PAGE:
Irritable bowel syndrome
Irritable bowel syndrome (IBS) is not conclusively linked to the bowels (intestines) alone. The exact cause is unclear and several mechanisms have been proposed. There is no clearly identifiable pathology (disease process) that can be isolated in IBS. It appears to be due to abnormally rapid or slow movement through the bowels. This gives rise to abdominal pain and alterations in bowel habit (constipation, diarrhea or a combination of both).
Ischemic colitis is one type of colitis (colon inflammation) which occurs when the blood flow to the colon is reduced. This leads to insufficient oxygen supply to the colon tissue. It arises when the blood vessels become narrowed or even blocked. Ischemic colitis is more likely to occur in older people, after abdominal surgery and in people who are at risk of atherosclerosis (fatty plaques developing in the artery walls).
Megacolon is an abnormal widening (dilatation) of the colon. It arises when there is weakening, paralysis or dysfunction of the muscles in the colon. This results in the backing up of the contents of the colon and stretching of the colon wall. Megacolon can be acute or chronic. In terms of the latter, the dilatation may be present from birth (congenital), develop in life (acquired) or occur for unknown reasons (idiopathic).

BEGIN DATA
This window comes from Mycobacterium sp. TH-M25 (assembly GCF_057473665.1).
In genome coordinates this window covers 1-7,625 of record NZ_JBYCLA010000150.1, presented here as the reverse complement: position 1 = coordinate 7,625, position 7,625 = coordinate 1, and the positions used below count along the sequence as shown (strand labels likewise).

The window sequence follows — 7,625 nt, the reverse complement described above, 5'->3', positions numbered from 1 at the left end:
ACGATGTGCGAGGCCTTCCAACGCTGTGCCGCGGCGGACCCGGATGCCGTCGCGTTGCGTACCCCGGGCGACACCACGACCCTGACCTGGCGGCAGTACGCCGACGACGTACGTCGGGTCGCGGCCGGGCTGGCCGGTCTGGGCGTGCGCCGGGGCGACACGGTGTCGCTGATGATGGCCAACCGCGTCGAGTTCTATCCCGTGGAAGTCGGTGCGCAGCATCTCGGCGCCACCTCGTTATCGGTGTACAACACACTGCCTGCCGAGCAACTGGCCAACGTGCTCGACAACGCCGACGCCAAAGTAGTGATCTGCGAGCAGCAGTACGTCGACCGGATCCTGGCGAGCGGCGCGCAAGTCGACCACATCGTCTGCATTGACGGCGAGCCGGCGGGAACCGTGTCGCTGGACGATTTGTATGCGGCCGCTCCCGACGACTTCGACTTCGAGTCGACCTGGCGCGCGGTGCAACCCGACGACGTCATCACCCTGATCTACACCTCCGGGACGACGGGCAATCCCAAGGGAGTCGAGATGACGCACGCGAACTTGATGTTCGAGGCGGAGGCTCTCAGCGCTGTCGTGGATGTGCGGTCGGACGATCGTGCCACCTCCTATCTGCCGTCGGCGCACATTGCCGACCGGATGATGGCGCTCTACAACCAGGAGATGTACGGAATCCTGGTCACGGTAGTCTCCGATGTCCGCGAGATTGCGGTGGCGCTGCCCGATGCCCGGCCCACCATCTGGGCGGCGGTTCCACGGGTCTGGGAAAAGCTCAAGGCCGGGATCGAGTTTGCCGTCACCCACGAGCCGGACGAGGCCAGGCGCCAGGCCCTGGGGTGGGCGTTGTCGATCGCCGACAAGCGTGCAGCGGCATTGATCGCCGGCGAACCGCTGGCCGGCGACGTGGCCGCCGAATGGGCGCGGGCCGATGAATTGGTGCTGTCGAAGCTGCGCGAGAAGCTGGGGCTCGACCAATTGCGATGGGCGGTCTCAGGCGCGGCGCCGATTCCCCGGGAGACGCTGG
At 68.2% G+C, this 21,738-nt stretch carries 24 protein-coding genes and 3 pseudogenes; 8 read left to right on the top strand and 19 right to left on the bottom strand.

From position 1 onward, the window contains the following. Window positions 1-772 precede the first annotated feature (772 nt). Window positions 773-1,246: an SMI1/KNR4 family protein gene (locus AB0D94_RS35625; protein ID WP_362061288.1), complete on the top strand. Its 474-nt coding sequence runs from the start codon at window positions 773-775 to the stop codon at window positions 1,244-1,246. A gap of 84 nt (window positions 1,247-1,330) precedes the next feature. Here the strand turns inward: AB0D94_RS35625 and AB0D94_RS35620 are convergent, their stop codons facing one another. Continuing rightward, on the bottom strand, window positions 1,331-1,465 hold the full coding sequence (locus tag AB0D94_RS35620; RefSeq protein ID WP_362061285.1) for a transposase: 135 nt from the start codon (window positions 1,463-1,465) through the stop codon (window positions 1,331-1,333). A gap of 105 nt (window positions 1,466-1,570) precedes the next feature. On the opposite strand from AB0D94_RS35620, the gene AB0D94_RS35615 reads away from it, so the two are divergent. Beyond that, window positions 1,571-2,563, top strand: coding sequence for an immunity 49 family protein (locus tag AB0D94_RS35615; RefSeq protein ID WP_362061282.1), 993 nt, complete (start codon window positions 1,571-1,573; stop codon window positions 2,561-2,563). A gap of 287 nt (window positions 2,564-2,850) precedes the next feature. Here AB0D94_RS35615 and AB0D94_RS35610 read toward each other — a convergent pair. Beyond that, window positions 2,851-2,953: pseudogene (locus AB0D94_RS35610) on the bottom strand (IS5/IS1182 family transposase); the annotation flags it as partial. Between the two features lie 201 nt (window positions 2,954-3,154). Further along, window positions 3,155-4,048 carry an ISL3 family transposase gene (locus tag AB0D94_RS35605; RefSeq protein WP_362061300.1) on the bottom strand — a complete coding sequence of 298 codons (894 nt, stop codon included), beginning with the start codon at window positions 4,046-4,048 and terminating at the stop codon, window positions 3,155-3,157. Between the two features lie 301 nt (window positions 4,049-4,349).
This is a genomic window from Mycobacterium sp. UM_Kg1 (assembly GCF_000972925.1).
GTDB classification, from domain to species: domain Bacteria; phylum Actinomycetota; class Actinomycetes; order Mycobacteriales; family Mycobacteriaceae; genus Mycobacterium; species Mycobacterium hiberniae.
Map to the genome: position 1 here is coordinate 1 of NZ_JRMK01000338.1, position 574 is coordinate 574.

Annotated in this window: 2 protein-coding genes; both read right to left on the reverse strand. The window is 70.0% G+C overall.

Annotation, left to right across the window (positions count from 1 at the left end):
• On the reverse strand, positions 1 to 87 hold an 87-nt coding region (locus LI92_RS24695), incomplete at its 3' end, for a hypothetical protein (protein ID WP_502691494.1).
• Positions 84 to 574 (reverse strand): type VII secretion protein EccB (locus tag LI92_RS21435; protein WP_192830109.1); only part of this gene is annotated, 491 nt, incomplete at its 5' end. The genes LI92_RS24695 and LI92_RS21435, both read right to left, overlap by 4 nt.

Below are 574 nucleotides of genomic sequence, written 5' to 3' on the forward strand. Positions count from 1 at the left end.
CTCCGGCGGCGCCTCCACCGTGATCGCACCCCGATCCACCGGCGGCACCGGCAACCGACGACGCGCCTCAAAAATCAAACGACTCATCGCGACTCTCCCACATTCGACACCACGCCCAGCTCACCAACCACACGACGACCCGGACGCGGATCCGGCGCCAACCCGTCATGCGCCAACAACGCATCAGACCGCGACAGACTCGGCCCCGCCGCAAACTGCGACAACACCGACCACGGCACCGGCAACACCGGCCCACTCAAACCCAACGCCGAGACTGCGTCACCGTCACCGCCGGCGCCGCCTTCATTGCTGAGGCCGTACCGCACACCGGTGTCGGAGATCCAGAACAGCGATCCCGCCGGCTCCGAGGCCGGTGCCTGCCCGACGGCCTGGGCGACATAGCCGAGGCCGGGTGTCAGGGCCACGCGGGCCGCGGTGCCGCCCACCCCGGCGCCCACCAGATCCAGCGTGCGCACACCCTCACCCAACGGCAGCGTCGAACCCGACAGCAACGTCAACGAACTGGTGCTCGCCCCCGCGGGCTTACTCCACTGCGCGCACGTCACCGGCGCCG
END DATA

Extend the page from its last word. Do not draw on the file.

Colonic polyps are outgrowths that protrude from the colon wall. Most of these growths are benign (non-cancerous) but some polyps have the potential to become malignant (cancerous). Polyps may not cause any symptoms unless it becomes large or there are multiple polyps in a small area of the colon.
Polyps are a result of disturbances in the genes that control cell growth. Certain risk factors increase the likelihood of colon polps, such as being over the age of 50 years, consuming alcohol and tobacco, a family history of colon polyps and having conditions like type 2 diabetes and inflammatory bowel disease (IBD).